Shortly after the preview night performance of “Ragtime” started at the Omaha Community Playhouse, my husband turned to me and whispered a phrase that’s especially popular in his native Louisiana:

“Plus ça change, plus c’est la même chose,” he said, roughly translated as “the more things change, the more they stay the same.”

It seemed strangely appropriate to me, and not just because — in 2019 — we’re continuing to wrestle with the social issues explored in the 1996 musical that’s set at the turn of the 20th century.

Just two nights earlier, I had been at another show — set in a wildly different time and place — that also addressed those issues. As I started to write this review, it occurred to me that I could have waited and written a dual review about “Ragtime,” which just began its run Friday, and “Miss Saigon,” which closes at the Orpheum Theater on Sunday.

That would have shortchanged each show, but the similarities were somewhat striking. I found it interesting that two musicals focusing on immigration, the American Dream and racial and socioeconomic divides would be in the same Midwestern city at the same time.

Maybe that’s because we’re still trying to get those things right.

J. Isaiah Smith one

J. Isaiah Smith plays Coalhouse Walker in "Ragtime" at the Omaha Community Playhouse.

“Ragtime,” by Terrence McNally, Stephen Flaherty and Lynn Ahrens, is an early 1900s slice of life that cleverly intersects three distinct groups in New York City: wealthy suburbanites, African Americans and immigrants, mostly from eastern Europe. In an interesting and effective storytelling device, noted personalities from the times (Booker T. Washington, radical activist Emma Goldman, Adm. Robert Peary, Harry Houdini and others) propel the plot.

Under the direction of Kimberly Faith Hickman, the Playhouse production is lavish and large, with gorgeous (and plentiful) sets by Jim Othuse and wonderful costumes — especially the period dresses and oversized hats on the ladies. Designer Lindsay Pape must have had a blast with this one.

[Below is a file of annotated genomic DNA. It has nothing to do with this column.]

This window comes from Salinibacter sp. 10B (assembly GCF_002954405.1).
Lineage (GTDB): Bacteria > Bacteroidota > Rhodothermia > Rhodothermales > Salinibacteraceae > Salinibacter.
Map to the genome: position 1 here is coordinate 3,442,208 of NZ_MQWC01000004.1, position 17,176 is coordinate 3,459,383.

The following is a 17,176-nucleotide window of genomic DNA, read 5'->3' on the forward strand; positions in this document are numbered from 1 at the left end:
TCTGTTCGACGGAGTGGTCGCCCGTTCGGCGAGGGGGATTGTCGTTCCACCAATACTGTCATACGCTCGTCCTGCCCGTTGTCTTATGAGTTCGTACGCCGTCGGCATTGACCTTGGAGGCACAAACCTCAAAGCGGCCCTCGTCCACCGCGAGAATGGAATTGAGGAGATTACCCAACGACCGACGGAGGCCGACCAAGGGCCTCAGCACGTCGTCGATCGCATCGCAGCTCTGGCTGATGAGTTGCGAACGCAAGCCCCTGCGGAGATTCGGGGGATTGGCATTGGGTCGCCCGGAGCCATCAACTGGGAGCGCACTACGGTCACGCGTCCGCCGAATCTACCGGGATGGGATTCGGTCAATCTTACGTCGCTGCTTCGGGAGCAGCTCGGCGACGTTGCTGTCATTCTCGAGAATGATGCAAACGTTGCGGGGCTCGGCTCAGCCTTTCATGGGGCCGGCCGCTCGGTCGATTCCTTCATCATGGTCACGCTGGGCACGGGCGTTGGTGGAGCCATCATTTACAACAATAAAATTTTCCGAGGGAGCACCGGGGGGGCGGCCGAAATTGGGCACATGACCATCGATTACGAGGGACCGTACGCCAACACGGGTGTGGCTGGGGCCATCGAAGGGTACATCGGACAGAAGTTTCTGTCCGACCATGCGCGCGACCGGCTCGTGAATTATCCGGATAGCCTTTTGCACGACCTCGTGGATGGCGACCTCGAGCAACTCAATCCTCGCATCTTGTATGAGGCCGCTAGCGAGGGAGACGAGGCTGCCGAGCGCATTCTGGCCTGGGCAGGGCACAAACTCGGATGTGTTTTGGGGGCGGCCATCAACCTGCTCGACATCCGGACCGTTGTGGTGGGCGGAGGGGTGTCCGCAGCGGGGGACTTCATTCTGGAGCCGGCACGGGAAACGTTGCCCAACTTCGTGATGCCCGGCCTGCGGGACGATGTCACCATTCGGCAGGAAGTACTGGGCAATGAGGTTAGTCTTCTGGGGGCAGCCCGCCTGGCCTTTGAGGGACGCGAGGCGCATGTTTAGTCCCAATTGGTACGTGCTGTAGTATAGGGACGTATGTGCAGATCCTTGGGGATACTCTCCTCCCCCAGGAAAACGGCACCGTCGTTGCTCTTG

There’s a lot going on in this musical. The story’s catalyst is Coalhouse Walker Jr. (J. Isaiah Smith), who plays ragtime piano in Harlem. He’s been a player of another sort, but has regrets and wants to reconnect with Sarah (Dara Hogan), the woman he loves.

She, meanwhile, has abandoned a newborn son on the property of the suburbanites, and the boy is discovered by Mother (Jodi Vaccaro) and her son (Dominic Torres). Father (Paul Tranisi) has sailed off to the North Pole with Peary and has no idea what’s transpiring at his house as Mother agrees to take responsibility for Sarah and the infant.

Coalhouse and Sarah eventually reunite, but after some white thugs torment him (in a scene that’s so well-framed and performed that it’s difficult and infuriating to watch), things spiral out of control.

In a subplot, the production does an excellent job portraying how elusive the American Dream is for the immigrants with the story of Latvian Jew Tateh (Mike Palmreuter) and his little daughter (Pieper Roeder). He tries a couple of locations and avocations, living in desperate poverty and watching his daughter fall ill, before he uses talent, grit and determination to succeed.

It offers a portrait of immigration that contradicts some of the narratives today.

Hickman assembled the big, wonderful cast that’s necessary to make this sweeping show a success. The vocal work is top-notch, with shout-outs to Smith, Hogan, Tranisi and Vaccaro, as well as Megan Kelly, who plays performer Evelyn Nesbit, and Smith’s brother, Jordan, as Washington.

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J. Isaiah Smith also flexes his acting muscles in the role of Colehouse, as the character’s righteous anger transcends his ability to reason.

Ensemble numbers are a highlight, especially dances choreographed by Michelle Garrity. A funny baseball scene (“What a Game”) and the “Gettin’ Ready Rag” at a Harlem nightclub were my favorites. The orchestra, led by Jim Boggess, was wonderful, with several instruments that aren’t normally included, including an oboe, a French horn and a banjo, an essential for ragtime music.

At times, I thought the show lacked energy and dragged a little, which isn’t necessarily surprising for a preview night. The cast spends the week before in long rehearsals with a focus on the official premiere. Better to get any lethargy out of the way before then.

It’s been my experience in this job that the Playhouse always saves its season-best for last. That’s true again this year, though most season finales (“Singin’ in the Rain,” “The Producers”) have been way more frothy than this one, which has some dark moments.

That’s OK. Part of mounting a season is picking the right shows for the right time, either by design or by providence.

Even though the Playhouse has already done the musical once (in 2006), it’s the right time to revisit “Ragtime.”